Council to revisit deer issue
The Town Councilors Monday continued their focus on arranging for deer hunting on town properties, even as early reports are that there has been relatively little interest in the first approved deer hunting season at Beavertail State Park.
Residents have been torn between the need to cull the herd for survival of the deer themselves, and need to use hunting to control property damage and spread of Lyme disease by the growing number of deer on the island.
Council talks this week reflected the goal of Council President David Long to "keep conversations going about the hunt and to move forward" although he was absent Monday night.
Town Administrator Bruce Keiser said the town and the state Department of Environmental Management, which has responsibility for wildlife management, continue to work to open town land, mainly the 53-acre North Pond reservoir property, for deer hunting, and to reach out to encourage private property owners to allow hunting on their land.
Councilwoman Barbara Szepatowski proposed that the town appoint its employees, mainly members of its Department of Public Works, as delegated hunters on town land. She said the town employees who hunt are known to be responsible workers and hunters, and their being delegated as town hunters "could show us how it can be done well and safely." Keiser said it would be important to emphasize the distinction and separation between their official town duties, and their designation as permitted hunters.
Councilman William Kelly reported his sightings of carcass remains while he drove through Northeastern states in recent days, and the need to manage such irresponsible actions of hunters. Szepatowski and Councilman Michael Schnack speculated the butchered remains were the result of illegal, non-permit hunters. Szepatowski said remains of two deer were left in recent days at Beavertail, one apparently the result of an accident and another possibly killed elsewhere and dumped at the park.
Szepatowski reported that no deer had been taken by permitted hunters at Beavertail to date. She said seven hunters, no more than two at a time, have qualified for permits to hunt Beavertail. She noted that up to 10 hunters are allowed under DEM rules. "There has not been as much interest as expected," she noted. Deer kills elsewhere on the island have not been reported yet.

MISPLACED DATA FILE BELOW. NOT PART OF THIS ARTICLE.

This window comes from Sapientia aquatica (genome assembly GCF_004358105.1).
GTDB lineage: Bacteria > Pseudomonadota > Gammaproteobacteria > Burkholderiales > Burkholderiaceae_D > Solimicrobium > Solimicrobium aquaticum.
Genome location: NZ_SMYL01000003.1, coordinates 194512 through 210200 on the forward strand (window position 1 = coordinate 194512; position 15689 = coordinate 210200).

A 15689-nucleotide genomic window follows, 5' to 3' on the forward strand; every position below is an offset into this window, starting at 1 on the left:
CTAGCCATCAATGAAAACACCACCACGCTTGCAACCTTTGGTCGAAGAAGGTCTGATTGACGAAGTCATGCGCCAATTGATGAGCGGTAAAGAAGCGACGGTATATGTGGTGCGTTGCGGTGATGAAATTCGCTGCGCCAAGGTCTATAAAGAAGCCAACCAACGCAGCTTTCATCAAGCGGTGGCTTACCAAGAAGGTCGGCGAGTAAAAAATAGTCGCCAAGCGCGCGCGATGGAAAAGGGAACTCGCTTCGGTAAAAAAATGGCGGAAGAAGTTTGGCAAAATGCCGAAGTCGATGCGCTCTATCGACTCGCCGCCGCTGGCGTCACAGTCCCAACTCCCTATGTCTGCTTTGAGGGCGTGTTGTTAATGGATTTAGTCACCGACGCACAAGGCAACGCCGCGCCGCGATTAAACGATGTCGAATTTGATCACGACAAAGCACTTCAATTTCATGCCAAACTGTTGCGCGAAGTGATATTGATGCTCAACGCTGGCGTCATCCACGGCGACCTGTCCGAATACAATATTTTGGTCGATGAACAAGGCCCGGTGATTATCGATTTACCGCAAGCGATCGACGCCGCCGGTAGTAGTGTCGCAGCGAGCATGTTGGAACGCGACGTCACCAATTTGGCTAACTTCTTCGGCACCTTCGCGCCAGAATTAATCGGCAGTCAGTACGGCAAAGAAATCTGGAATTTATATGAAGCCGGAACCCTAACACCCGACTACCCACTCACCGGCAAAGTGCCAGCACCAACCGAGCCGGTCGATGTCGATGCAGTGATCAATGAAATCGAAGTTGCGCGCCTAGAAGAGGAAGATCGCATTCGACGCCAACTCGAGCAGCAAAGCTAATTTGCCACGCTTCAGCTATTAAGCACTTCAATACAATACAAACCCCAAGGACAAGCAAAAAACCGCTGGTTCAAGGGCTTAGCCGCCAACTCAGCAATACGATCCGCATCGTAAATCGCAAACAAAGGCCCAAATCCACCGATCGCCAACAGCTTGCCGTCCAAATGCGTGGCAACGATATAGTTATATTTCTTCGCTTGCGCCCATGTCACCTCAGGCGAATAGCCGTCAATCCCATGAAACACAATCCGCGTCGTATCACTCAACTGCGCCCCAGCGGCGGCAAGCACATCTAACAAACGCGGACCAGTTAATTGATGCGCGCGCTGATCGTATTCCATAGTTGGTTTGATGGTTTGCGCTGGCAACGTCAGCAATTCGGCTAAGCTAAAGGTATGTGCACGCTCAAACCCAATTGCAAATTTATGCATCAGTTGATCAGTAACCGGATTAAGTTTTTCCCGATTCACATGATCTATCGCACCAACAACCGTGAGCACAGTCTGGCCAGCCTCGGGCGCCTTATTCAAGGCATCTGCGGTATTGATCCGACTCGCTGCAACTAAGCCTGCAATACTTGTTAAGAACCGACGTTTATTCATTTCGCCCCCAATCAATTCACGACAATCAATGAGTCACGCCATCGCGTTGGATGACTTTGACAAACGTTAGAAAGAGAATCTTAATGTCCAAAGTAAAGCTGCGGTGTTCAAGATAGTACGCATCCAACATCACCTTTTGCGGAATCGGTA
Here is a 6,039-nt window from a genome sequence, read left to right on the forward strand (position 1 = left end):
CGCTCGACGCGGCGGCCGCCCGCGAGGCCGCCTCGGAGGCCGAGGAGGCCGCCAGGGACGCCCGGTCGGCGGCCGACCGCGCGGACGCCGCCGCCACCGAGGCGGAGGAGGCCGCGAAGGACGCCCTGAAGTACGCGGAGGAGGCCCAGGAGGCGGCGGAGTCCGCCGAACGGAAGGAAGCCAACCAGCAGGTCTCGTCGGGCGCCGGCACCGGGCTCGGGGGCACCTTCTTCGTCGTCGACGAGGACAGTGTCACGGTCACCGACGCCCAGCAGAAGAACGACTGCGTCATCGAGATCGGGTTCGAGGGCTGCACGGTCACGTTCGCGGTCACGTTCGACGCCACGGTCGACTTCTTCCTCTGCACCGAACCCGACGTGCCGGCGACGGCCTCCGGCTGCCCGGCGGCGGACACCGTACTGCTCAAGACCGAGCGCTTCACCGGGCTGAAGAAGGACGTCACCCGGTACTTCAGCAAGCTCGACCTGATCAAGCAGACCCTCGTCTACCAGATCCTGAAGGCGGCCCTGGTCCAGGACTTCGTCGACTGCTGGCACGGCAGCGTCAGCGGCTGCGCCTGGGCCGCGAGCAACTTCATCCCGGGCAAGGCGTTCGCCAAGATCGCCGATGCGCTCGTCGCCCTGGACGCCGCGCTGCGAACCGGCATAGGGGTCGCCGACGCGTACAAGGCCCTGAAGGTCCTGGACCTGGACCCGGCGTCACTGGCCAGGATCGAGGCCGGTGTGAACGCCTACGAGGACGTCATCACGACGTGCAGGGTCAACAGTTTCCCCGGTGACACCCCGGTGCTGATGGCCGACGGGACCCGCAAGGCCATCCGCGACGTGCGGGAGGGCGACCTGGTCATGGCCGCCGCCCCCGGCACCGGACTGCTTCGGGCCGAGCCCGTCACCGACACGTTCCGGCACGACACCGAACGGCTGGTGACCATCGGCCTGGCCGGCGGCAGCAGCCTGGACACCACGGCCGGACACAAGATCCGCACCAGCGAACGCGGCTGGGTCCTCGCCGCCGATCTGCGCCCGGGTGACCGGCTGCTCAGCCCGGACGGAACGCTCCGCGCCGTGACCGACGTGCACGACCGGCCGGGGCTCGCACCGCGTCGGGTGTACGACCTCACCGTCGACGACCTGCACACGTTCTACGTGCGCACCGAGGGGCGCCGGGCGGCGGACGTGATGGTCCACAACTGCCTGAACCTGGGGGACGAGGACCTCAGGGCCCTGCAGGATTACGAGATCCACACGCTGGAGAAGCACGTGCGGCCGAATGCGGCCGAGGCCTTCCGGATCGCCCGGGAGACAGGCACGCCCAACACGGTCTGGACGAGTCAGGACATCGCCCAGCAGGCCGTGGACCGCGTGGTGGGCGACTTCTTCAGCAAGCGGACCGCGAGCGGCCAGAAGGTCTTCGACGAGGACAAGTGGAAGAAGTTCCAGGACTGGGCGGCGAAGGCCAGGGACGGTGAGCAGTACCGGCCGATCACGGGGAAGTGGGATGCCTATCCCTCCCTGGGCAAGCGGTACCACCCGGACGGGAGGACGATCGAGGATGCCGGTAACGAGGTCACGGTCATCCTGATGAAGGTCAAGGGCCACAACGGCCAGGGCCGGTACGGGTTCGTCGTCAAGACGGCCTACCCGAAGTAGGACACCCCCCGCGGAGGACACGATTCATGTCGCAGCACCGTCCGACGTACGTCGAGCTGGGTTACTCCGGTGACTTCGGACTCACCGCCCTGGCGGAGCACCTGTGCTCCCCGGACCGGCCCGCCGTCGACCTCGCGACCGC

No further court action in Superior Court in Newport was reported during the past week on petitions by the Humane Society of Jamestown to curtail deer hunting here. Early this month the court denied a temporary restraining order the society asked for to block the first archery hunting season for deer that opened Nov. 13 at Beavertail State Park on the island's southern tip.
A formal written court order was being awaited. The humane society has also been working on a follow up effort to block the town from opening any municipal land to deer hunting in the future.
The Town Council authorized the Beavertail hunt, after years of wavering under heavily divided citizen opinion on deer hunts in general, and this year's focus on opening Beavertail to deer hunters. The councilors also assigned town staff to prepare data aimed at opening public land, primarily at the reservoir, for deer hunting, as well as some acreage along North Main Road between America Way and the town transfer station.
The push for culling the island's deer herd came from the DEM because of overpopulation of the species. The push was supported by residents whose properties are being damaged by deer; and by people affected by Lyme disease, the spread of which is blamed on the ticks deer carry.
The local humane society has teamed with the Defenders of Animals, based in Providence, to work on a voter initiative that would ban deer hunting on town-owned land. The opponents want to force the issue by getting signatures from 10 percent, or 459 of the town's 4,594 registered voters, to petition the council. Such a petition had not been filed by early this week.
All hunting is done from one half hour before sunrise until one half hour after sunset.
Archery-only hunting at Beavertail park is underway as scheduled through Jan. 31. Hunting is allowed on weekdays only through Dec. 31, and then seven days a week during January. No firearms are allowed on the property at any time.
Each archer may take a maximum of three deer at Beavertail, and may apply for gun permits for a total of six additional deer elsewhere on the island. Most other deer hunting on the island is on private property, only with permission from the landowner.
Remaining hunting seasons are: with shotguns, Dec. 2 to 31, and with muzzleloaders, Dec 22 to 31.
The DEM said a cull of about 120 deer from Jamestown's herd of about 500 is needed to prevent the herd from being destructive to itself or other species.
Last year's cull was 75.